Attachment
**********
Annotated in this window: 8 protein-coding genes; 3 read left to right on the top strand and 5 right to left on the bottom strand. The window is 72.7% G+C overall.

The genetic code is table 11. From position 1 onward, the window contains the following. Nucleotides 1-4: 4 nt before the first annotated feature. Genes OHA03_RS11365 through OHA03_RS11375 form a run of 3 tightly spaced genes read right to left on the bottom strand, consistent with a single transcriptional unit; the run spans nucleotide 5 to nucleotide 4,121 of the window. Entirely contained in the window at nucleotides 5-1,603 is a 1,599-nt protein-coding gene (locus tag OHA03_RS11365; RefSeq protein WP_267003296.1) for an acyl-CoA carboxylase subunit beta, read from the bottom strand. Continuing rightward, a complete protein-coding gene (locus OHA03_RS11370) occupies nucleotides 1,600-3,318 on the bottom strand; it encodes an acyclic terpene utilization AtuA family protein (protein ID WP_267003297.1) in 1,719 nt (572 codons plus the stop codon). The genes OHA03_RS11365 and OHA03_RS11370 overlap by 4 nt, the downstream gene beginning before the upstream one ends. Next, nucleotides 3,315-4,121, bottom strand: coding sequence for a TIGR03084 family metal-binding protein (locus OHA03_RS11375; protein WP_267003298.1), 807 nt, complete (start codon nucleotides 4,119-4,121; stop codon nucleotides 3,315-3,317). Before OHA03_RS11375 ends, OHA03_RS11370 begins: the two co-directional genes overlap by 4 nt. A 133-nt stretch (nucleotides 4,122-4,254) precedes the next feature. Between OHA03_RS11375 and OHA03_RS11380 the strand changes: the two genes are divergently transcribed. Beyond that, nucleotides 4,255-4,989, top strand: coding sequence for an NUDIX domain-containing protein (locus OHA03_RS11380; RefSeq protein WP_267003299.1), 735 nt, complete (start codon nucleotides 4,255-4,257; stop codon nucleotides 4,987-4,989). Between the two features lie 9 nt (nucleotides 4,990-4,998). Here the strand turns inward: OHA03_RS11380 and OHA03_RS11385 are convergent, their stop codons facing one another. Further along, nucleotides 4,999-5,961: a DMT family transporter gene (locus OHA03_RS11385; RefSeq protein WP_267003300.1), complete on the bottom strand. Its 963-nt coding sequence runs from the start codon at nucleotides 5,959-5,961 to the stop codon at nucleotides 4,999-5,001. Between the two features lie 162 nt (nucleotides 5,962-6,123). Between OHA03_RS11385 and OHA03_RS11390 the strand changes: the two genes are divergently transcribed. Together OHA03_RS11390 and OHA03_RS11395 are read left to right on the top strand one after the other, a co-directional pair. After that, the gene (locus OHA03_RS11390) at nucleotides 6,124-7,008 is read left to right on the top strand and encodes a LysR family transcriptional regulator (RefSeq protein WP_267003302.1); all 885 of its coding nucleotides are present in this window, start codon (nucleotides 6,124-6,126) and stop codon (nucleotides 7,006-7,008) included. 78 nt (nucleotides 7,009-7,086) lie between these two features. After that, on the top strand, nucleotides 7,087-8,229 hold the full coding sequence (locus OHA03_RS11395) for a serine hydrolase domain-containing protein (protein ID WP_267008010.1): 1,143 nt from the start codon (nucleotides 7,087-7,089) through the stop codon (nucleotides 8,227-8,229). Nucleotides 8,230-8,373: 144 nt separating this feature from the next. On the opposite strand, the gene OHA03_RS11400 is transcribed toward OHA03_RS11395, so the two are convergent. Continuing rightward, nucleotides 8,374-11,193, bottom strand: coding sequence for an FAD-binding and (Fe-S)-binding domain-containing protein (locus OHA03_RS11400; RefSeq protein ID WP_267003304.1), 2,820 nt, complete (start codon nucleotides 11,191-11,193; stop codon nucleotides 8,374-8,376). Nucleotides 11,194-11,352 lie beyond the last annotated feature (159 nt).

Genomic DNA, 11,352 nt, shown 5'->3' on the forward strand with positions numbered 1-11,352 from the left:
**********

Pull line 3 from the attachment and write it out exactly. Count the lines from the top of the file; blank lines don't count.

Genomic DNA, 11,352 nt, shown 5'->3' on the forward strand with positions numbered 1-11,352 from the left: